Linguistics in teacher education

last updated 26 Feb 2002

A session during the conference of the Linguistics Association of Great Britain, 10 April 2002, Edge Hill College

Organised by the LAGB Education Committee

Chair: Sue Barry

Speakers:

Kate Ruttle (Ditton Lodge First School, Newmarket)

"Linguistics and assessment in primary literacy"

Abstract:

Linguistics and assessment in primary literacy - Why should primary aged children and their teachers have to learn about grammar and what do they need to know?

One of the most compelling reasons to teach grammar in the primary school is in order to ensure the quality of ongoing teaching and assessment of reading and writing in the classroom. Pressure is currently on primary schools to reinstate assessment into the assessment -> planning -> teaching cycle and one of the tools being promoted to achieve this is the use of curriculum targets. Since the model for the teaching and assessment of writing provided by the DfES/ QCA is a very ‘grammar-centric’ one with a heavy emphasis on control of language, targets for reading and writing are often couched in terms of grammatical awareness and control. In this context, it is axiomatic that teachers should understand enough about how to use grammar effectively in writing to teach the children. In order that children understand their targets and learn to develop control in their writing, a shared metalanguage which teachers and pupils can use to discuss errors or alternative, more effective sentence structures is both a pragmatic necessity and an invaluable tool.

An examination of some samples of writing by 8/9 year old children will be the basis for a brief consideration as to what kind of grammar is most productive in the primary classroom and how children and teachers can use it for both formative and summative assessment.

Keith Brown (Centre for Research in English and Applied Linguistics, Cambridge)

"What, why and how?"

John Keen (University of Manchester School of Education)

"Language and assessment for writing development"

Informal abstract:

What I'd like to do at the session is outline the language course that's included in our PGCE English course, then give a couple of examples of how this understanding feeds into trainees' ability to formatively assess pupils' writing at Key Stage 3. The language course is very basic becuase of time pressure, but the relevant parts include very fundamental phonology (essentially identifying how many phonemes there are in an utterance; more advanced trainees may learn to transcribe too), simple morphology - derivations and compounds, with some awareness of the messinesses that happen at morpheme boundaries. These points relate mainly to spelling. For grammar, we focus on clause connections, coordination and subordination, rather than word classes, which trainees can pick up from Crystal or one of the many grammar websites. We also look at how meanings are generated by interaction and discourse. We then give students opportunities to identify strengths in examples of pupils' writing - some provided by us, some by the trainees'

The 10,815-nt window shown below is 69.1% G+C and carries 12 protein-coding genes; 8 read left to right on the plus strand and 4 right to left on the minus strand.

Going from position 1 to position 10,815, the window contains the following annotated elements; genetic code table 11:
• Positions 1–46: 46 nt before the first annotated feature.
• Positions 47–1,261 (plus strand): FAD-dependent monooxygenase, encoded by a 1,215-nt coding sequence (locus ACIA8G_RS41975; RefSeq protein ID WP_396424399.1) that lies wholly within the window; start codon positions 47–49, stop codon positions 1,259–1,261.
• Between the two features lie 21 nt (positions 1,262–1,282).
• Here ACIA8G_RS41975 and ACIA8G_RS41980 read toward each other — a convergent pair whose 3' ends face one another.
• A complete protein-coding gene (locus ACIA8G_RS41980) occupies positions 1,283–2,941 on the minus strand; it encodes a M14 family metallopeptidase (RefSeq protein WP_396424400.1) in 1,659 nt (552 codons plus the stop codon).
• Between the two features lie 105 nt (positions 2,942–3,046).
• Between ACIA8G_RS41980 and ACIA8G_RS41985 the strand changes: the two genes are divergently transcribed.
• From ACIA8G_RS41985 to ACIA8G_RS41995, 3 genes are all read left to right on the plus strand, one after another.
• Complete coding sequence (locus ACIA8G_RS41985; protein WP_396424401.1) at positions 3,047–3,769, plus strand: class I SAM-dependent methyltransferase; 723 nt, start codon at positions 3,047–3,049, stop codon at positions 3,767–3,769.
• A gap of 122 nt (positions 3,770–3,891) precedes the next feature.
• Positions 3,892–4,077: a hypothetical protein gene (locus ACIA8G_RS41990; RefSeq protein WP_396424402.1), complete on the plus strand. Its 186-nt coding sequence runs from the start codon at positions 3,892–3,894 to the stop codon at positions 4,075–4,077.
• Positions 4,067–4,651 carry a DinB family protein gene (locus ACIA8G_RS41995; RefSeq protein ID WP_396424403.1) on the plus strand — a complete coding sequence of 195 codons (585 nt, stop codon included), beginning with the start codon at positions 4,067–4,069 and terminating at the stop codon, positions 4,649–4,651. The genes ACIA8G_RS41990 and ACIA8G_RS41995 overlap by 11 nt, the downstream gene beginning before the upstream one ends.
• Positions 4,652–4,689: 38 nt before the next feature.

pupils -and to say how they would use that information to plan follow-up lessons. The hard bit is weaning trainees off just spotting the pupils' mistakes, but instead getting them to build on strengths and achievements. This is a matter of mindset as well as knowledge of language, but I think an objective study of language can generate a positive attitudes

to other people's use of language, as well as providing tools for the kind of detailed analysis of pupils' writing that's needed if we're to get beyond the rather mechanistic and top-down approach of the NLS (apologies to NLS fans - I know there are many good things in it too).

Here's an example. This is the opening of a story by a Year 7 pupil (spellings preserved) as part of a scheme of work on Arthurian legends; even my very able trainees didn't recognise it as a strong opening, partly I think because at the start of the course they operate a "descriptive" and literacy-based paradigm of good writing rather than keeping an open mind about the effective use of language. The objective of the language course and its follow-up is to enable trainees to respond sensitively and accurately to just such pieces of writing.

"I used to be aboy who washed armer and sords and axes but the queen was aknight down in a dule. so she asked me to fight with The eaval man who killed my uncle Lancelot."

In keeping with the positive approach, I'll bring examples of where trainees did identify strengths rather than where they didn't.